And let’s talk about that, and that. Will set the stage for where we are right now. So back in January of 2004, there. Was a paper that was published in. The Lancet Infectious Diseases titled Human Monkeypox, an Emerging Zoonosis and Xenosis is simply a disease that comes from animals. And let’s read this abstract here because I think it’s really interesting. Human monkey pox, it says here, is a rare viral zumosis endemic to central.
And Western Africa that has recently emerged. In the United States. Of course, this was published about 20 years ago. Laboratory diagnosis is important because the virus. Can cause disease that is clinically indistinguishable from other pox like illnesses, particularly smallpox and chicken pox. Although the natural animal reservoir of the monkey pox virus is unknown, rodents are the probable source of its introduction into the USA, a clear understanding of the virulence and transmissibility of human monkeypox has been limited by inconsistencies in epidemiological investigations.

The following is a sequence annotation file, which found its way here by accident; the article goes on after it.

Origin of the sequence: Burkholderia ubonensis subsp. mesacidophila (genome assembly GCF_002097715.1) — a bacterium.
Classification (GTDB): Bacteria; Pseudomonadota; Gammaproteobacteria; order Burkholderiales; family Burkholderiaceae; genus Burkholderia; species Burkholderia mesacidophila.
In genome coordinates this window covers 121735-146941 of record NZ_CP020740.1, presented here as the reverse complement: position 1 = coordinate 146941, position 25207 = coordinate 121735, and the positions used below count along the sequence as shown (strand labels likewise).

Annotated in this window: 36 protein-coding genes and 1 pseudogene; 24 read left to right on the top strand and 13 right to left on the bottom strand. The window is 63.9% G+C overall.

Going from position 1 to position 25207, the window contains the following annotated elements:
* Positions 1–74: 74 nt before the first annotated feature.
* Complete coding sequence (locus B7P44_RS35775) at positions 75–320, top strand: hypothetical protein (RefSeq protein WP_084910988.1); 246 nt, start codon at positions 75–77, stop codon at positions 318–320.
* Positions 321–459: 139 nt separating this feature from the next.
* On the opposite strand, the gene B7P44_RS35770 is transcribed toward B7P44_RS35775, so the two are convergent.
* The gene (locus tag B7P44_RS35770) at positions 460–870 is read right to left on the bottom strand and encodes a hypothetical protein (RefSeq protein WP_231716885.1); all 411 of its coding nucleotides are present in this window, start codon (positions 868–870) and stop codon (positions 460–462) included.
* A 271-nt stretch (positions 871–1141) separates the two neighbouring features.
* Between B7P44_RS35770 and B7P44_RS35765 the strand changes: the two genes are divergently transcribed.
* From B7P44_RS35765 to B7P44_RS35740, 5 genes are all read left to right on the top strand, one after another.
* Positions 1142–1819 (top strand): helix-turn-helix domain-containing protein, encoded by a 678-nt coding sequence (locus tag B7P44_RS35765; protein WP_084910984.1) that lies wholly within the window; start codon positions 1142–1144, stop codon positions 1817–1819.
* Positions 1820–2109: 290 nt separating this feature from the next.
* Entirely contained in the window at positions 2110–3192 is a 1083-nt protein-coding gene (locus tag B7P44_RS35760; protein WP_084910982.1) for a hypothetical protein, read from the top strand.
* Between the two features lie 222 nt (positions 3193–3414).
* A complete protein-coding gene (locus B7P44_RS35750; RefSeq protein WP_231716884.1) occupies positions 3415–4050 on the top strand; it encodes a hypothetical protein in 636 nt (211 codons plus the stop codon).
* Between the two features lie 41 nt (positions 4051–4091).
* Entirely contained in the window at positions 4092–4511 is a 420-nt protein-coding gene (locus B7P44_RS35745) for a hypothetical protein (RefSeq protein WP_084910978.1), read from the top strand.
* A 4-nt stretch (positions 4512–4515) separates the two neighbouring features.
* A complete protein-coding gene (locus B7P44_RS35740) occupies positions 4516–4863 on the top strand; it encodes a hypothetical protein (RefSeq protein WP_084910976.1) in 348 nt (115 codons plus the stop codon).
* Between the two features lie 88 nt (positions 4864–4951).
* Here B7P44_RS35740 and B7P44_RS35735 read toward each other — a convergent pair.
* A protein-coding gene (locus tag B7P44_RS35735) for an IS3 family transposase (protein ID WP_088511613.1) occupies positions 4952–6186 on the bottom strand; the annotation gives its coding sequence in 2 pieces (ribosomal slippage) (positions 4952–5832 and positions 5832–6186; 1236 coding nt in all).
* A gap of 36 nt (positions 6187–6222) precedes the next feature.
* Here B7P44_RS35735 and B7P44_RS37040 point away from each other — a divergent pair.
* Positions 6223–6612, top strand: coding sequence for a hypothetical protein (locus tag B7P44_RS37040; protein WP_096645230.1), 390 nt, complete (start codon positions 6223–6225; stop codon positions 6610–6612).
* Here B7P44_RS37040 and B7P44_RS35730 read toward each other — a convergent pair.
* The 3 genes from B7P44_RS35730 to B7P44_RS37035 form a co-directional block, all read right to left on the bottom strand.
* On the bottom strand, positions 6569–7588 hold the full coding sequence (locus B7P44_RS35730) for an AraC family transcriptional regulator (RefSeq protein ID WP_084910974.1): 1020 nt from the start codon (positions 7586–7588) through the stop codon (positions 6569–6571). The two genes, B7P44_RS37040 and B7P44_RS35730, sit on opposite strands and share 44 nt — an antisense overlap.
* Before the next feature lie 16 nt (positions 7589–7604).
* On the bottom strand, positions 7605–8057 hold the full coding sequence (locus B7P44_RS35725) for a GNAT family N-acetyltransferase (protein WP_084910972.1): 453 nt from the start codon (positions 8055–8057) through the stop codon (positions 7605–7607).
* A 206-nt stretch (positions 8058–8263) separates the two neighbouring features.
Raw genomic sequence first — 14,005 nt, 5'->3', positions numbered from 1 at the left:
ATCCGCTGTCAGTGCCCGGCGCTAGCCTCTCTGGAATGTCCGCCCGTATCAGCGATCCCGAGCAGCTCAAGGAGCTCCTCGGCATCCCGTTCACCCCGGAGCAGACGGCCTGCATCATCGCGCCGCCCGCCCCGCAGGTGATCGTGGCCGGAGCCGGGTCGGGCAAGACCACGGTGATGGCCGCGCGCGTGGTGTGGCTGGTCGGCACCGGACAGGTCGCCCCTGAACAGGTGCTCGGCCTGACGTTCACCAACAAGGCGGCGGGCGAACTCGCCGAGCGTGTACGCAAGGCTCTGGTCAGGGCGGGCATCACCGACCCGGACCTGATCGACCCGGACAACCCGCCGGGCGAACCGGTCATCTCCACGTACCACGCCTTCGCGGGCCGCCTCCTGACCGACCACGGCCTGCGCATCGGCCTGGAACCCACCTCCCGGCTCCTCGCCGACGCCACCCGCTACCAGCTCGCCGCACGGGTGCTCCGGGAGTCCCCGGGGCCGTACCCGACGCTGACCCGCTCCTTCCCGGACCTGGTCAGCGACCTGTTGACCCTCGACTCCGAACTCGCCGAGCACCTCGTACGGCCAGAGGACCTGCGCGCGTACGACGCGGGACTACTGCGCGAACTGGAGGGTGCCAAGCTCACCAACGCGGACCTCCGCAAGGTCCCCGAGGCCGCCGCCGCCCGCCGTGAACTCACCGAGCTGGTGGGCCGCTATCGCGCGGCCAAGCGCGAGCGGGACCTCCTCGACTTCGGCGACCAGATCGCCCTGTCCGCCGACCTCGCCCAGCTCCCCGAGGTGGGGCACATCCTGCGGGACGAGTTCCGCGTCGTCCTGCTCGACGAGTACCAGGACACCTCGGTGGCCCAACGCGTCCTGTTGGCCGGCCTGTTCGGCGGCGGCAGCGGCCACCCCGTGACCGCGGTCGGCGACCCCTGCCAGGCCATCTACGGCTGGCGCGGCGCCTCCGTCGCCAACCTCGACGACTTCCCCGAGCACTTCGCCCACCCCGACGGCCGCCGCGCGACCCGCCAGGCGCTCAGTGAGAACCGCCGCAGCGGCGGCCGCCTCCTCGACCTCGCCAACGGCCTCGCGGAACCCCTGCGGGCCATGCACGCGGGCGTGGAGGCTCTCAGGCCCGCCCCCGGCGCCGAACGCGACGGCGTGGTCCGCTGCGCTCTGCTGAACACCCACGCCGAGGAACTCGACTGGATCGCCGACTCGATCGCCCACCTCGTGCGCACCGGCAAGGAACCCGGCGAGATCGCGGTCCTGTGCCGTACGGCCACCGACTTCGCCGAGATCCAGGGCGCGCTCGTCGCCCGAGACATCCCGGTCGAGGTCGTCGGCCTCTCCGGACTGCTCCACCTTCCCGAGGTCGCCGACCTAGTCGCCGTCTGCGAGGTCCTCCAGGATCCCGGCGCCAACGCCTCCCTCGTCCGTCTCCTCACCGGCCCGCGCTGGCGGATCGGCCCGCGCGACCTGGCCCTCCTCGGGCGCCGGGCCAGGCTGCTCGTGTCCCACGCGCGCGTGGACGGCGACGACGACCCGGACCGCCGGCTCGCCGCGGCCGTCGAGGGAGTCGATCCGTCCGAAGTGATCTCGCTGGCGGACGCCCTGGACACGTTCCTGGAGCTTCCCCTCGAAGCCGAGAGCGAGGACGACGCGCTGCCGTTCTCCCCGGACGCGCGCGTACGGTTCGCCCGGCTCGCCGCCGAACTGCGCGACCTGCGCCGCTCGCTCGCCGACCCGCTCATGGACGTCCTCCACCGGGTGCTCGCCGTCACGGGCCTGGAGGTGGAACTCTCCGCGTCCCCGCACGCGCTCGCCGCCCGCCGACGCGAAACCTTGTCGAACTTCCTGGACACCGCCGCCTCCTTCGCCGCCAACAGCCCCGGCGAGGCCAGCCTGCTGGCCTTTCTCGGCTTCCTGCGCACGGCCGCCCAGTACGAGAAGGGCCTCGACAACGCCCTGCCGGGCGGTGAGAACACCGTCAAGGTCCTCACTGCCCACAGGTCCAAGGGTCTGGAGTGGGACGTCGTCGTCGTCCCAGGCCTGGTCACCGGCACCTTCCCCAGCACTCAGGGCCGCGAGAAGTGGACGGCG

Monkeypox is the most important Orthopox virus
Infection in human beings since the eradication of smallpox in the 1970s. We’ll pause there understand that the eradication. Of smallpox in the 1970s was mostly. In part due to vaccines and as. You’Ll see later it was those vaccines that also had an import in reduction of monkeypox. Let’s go on. There is currently no proven treatment for human monkey pox and questions about its potential as an agent of bioterrorism persist. So the good news is that scientists.
Have been looking at this particular virus. For some time and they’ve understood quite. A bit about it. This is unlike what happened two years. Ago when we were looking at the. Brand new virus of Sarskovie two. Also interesting here is that there was the spectrum raised of this virus being used as bioterrorism so we’ll get into. The symptoms in a little bit but. I wanted to take you back to. The year 2003 because it was this.